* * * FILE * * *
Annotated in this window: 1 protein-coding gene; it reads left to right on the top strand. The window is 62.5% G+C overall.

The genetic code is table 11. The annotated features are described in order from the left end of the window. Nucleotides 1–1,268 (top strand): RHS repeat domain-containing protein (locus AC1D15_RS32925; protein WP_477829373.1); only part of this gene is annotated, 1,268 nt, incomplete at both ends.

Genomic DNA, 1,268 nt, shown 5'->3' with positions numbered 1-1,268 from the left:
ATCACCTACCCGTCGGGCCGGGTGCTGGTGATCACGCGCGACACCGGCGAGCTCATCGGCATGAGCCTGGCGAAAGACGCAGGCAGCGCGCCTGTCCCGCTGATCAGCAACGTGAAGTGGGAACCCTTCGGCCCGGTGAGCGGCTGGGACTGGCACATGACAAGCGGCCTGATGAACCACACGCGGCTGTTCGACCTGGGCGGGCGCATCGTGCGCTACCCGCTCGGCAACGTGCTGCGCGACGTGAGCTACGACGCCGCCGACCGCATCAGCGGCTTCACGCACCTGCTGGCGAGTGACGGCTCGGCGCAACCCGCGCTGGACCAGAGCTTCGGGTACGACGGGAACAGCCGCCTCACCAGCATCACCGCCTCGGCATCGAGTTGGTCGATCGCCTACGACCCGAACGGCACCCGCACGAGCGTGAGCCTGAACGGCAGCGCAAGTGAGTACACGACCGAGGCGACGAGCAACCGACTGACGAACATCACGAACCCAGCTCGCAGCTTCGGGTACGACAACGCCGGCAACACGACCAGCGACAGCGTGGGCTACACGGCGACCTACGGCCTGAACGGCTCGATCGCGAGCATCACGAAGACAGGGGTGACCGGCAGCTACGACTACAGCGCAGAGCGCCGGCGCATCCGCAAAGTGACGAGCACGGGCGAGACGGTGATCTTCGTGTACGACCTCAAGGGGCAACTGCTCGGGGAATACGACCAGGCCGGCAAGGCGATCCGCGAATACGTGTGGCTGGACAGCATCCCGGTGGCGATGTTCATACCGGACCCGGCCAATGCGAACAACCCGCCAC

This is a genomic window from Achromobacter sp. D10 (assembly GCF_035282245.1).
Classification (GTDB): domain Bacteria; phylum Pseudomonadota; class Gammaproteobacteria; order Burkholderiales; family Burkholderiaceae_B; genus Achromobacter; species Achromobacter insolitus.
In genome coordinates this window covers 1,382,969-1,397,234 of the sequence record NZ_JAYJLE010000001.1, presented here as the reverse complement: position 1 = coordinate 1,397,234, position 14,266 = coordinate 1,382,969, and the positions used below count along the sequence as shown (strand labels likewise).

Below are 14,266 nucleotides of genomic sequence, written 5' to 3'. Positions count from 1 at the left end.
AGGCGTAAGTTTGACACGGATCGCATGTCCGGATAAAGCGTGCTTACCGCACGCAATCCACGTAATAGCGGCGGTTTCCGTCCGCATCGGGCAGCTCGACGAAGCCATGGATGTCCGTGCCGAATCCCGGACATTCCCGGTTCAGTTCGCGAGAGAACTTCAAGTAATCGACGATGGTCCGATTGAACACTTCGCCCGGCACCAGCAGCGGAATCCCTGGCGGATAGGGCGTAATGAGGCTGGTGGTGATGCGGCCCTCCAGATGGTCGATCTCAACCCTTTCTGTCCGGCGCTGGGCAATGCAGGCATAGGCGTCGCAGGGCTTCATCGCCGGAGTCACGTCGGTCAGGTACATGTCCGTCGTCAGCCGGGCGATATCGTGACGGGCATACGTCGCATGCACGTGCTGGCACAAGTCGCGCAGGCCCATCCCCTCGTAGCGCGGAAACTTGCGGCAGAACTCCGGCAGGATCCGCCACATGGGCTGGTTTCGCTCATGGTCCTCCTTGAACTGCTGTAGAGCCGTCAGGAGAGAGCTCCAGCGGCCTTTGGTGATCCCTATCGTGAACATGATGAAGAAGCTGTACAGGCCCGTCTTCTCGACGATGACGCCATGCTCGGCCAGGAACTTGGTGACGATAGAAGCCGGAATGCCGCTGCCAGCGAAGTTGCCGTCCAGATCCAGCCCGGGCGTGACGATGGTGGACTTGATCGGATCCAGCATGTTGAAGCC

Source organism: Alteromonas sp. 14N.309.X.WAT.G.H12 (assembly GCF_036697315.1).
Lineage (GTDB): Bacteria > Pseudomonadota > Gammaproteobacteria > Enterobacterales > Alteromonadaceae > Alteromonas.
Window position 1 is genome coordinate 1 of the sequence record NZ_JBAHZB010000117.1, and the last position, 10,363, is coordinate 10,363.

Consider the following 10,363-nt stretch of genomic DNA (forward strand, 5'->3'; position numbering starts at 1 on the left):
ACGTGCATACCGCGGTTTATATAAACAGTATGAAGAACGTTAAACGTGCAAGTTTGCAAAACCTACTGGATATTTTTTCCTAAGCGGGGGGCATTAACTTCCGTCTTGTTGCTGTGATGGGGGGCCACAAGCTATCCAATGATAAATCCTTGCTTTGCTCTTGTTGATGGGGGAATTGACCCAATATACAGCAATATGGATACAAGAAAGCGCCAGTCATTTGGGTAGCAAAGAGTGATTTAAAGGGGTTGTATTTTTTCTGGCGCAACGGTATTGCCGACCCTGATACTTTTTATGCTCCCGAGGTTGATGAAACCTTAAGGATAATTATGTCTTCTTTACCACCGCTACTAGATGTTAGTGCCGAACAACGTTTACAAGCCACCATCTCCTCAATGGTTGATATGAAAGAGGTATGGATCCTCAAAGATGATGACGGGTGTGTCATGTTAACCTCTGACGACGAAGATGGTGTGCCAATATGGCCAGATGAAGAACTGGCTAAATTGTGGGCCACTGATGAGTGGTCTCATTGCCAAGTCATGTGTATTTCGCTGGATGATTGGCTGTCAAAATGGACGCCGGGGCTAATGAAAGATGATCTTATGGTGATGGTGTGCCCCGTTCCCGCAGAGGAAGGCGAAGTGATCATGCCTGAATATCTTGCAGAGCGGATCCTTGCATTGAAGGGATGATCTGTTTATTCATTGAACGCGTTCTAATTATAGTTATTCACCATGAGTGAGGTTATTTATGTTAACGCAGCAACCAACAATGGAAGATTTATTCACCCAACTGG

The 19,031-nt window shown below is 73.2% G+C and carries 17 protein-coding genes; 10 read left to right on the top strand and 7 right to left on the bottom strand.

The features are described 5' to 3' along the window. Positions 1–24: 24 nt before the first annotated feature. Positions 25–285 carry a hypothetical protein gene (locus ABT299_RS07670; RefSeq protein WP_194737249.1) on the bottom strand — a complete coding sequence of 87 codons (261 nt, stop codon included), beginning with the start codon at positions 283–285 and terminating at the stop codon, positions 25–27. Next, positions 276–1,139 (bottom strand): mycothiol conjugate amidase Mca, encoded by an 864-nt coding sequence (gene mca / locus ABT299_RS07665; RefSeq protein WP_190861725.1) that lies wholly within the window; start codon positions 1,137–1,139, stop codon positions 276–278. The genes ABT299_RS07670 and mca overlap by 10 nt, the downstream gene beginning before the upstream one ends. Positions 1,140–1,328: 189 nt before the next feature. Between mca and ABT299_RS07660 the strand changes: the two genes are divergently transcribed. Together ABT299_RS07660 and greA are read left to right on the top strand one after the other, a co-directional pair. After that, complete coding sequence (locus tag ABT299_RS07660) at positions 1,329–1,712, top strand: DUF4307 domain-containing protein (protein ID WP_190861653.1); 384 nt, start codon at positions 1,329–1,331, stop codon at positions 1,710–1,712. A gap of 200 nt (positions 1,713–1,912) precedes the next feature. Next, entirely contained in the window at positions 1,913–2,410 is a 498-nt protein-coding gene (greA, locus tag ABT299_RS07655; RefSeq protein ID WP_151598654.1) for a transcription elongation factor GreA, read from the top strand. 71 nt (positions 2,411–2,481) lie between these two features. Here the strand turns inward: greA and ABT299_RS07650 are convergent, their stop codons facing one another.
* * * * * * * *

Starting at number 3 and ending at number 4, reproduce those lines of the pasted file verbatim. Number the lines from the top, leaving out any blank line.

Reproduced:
Genomic DNA, 1,268 nt, shown 5'->3' with positions numbered 1-1,268 from the left:
ATCACCTACCCGTCGGGCCGGGTGCTGGTGATCACGCGCGACACCGGCGAGCTCATCGGCATGAGCCTGGCGAAAGACGCAGGCAGCGCGCCTGTCCCGCTGATCAGCAACGTGAAGTGGGAACCCTTCGGCCCGGTGAGCGGCTGGGACTGGCACATGACAAGCGGCCTGATGAACCACACGCGGCTGTTCGACCTGGGCGGGCGCATCGTGCGCTACCCGCTCGGCAACGTGCTGCGCGACGTGAGCTACGACGCCGCCGACCGCATCAGCGGCTTCACGCACCTGCTGGCGAGTGACGGCTCGGCGCAACCCGCGCTGGACCAGAGCTTCGGGTACGACGGGAACAGCCGCCTCACCAGCATCACCGCCTCGGCATCGAGTTGGTCGATCGCCTACGACCCGAACGGCACCCGCACGAGCGTGAGCCTGAACGGCAGCGCAAGTGAGTACACGACCGAGGCGACGAGCAACCGACTGACGAACATCACGAACCCAGCTCGCAGCTTCGGGTACGACAACGCCGGCAACACGACCAGCGACAGCGTGGGCTACACGGCGACCTACGGCCTGAACGGCTCGATCGCGAGCATCACGAAGACAGGGGTGACCGGCAGCTACGACTACAGCGCAGAGCGCCGGCGCATCCGCAAAGTGACGAGCACGGGCGAGACGGTGATCTTCGTGTACGACCTCAAGGGGCAACTGCTCGGGGAATACGACCAGGCCGGCAAGGCGATCCGCGAATACGTGTGGCTGGACAGCATCCCGGTGGCGATGTTCATACCGGACCCGGCCAATGCGAACAACCCGCCAC